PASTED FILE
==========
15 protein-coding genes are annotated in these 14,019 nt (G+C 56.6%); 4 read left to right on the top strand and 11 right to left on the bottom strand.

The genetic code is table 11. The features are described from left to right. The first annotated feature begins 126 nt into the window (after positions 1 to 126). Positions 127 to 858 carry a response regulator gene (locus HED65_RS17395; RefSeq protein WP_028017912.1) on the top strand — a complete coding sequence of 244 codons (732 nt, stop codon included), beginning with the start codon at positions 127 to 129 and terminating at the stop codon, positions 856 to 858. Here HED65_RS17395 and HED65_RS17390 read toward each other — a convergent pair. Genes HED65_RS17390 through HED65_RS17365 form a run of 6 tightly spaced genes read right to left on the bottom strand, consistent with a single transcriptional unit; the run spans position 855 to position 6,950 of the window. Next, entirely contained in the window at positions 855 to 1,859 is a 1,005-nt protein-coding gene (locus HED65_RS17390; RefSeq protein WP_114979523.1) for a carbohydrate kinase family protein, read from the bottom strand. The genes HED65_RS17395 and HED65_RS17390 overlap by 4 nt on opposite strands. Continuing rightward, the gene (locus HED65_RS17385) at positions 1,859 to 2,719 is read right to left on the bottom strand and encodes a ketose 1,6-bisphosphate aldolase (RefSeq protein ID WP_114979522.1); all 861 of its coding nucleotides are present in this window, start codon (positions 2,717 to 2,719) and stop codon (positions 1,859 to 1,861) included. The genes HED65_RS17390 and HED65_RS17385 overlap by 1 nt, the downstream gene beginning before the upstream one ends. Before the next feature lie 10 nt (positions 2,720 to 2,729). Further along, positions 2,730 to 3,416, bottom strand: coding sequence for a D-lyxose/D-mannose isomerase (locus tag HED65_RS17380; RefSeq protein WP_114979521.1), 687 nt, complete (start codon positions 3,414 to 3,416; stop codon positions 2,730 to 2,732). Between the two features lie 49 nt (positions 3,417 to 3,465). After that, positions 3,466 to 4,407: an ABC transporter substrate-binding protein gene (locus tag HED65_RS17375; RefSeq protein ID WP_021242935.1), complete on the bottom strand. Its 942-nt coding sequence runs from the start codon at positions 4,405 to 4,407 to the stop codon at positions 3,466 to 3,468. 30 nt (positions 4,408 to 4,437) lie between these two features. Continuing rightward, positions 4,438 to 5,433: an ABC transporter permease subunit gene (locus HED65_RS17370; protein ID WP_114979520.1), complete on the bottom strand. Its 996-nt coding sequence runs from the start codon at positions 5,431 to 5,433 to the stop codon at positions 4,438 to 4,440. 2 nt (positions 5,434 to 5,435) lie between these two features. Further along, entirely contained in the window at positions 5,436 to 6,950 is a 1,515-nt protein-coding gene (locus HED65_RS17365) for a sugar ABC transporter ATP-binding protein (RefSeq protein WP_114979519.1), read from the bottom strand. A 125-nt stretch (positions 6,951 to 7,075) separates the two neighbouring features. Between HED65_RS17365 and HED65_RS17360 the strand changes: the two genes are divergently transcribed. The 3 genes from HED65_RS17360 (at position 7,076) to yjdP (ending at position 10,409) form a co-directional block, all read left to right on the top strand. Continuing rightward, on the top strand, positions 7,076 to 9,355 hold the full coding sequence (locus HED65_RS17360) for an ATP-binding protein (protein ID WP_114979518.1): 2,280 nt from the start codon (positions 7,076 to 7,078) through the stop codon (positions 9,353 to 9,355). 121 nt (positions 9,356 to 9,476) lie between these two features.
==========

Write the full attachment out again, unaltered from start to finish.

15 protein-coding genes are annotated in these 14,019 nt (G+C 56.6%); 4 read left to right on the top strand and 11 right to left on the bottom strand.

The genetic code is table 11. The features are described from left to right. The first annotated feature begins 126 nt into the window (after positions 1 to 126). Positions 127 to 858 carry a response regulator gene (locus HED65_RS17395; RefSeq protein WP_028017912.1) on the top strand — a complete coding sequence of 244 codons (732 nt, stop codon included), beginning with the start codon at positions 127 to 129 and terminating at the stop codon, positions 856 to 858. Here HED65_RS17395 and HED65_RS17390 read toward each other — a convergent pair. Genes HED65_RS17390 through HED65_RS17365 form a run of 6 tightly spaced genes read right to left on the bottom strand, consistent with a single transcriptional unit; the run spans position 855 to position 6,950 of the window. Next, entirely contained in the window at positions 855 to 1,859 is a 1,005-nt protein-coding gene (locus HED65_RS17390; RefSeq protein WP_114979523.1) for a carbohydrate kinase family protein, read from the bottom strand. The genes HED65_RS17395 and HED65_RS17390 overlap by 4 nt on opposite strands. Continuing rightward, the gene (locus HED65_RS17385) at positions 1,859 to 2,719 is read right to left on the bottom strand and encodes a ketose 1,6-bisphosphate aldolase (RefSeq protein ID WP_114979522.1); all 861 of its coding nucleotides are present in this window, start codon (positions 2,717 to 2,719) and stop codon (positions 1,859 to 1,861) included. The genes HED65_RS17390 and HED65_RS17385 overlap by 1 nt, the downstream gene beginning before the upstream one ends. Before the next feature lie 10 nt (positions 2,720 to 2,729). Further along, positions 2,730 to 3,416, bottom strand: coding sequence for a D-lyxose/D-mannose isomerase (locus tag HED65_RS17380; RefSeq protein WP_114979521.1), 687 nt, complete (start codon positions 3,414 to 3,416; stop codon positions 2,730 to 2,732). Between the two features lie 49 nt (positions 3,417 to 3,465). After that, positions 3,466 to 4,407: an ABC transporter substrate-binding protein gene (locus tag HED65_RS17375; RefSeq protein ID WP_021242935.1), complete on the bottom strand. Its 942-nt coding sequence runs from the start codon at positions 4,405 to 4,407 to the stop codon at positions 3,466 to 3,468. 30 nt (positions 4,408 to 4,437) lie between these two features. Continuing rightward, positions 4,438 to 5,433: an ABC transporter permease subunit gene (locus HED65_RS17370; protein ID WP_114979520.1), complete on the bottom strand. Its 996-nt coding sequence runs from the start codon at positions 5,431 to 5,433 to the stop codon at positions 4,438 to 4,440. 2 nt (positions 5,434 to 5,435) lie between these two features. Further along, entirely contained in the window at positions 5,436 to 6,950 is a 1,515-nt protein-coding gene (locus HED65_RS17365) for a sugar ABC transporter ATP-binding protein (RefSeq protein WP_114979519.1), read from the bottom strand. A 125-nt stretch (positions 6,951 to 7,075) separates the two neighbouring features. Between HED65_RS17365 and HED65_RS17360 the strand changes: the two genes are divergently transcribed. The 3 genes from HED65_RS17360 (at position 7,076) to yjdP (ending at position 10,409) form a co-directional block, all read left to right on the top strand. Continuing rightward, on the top strand, positions 7,076 to 9,355 hold the full coding sequence (locus HED65_RS17360) for an ATP-binding protein (protein ID WP_114979518.1): 2,280 nt from the start codon (positions 7,076 to 7,078) through the stop codon (positions 9,353 to 9,355). 121 nt (positions 9,356 to 9,476) lie between these two features.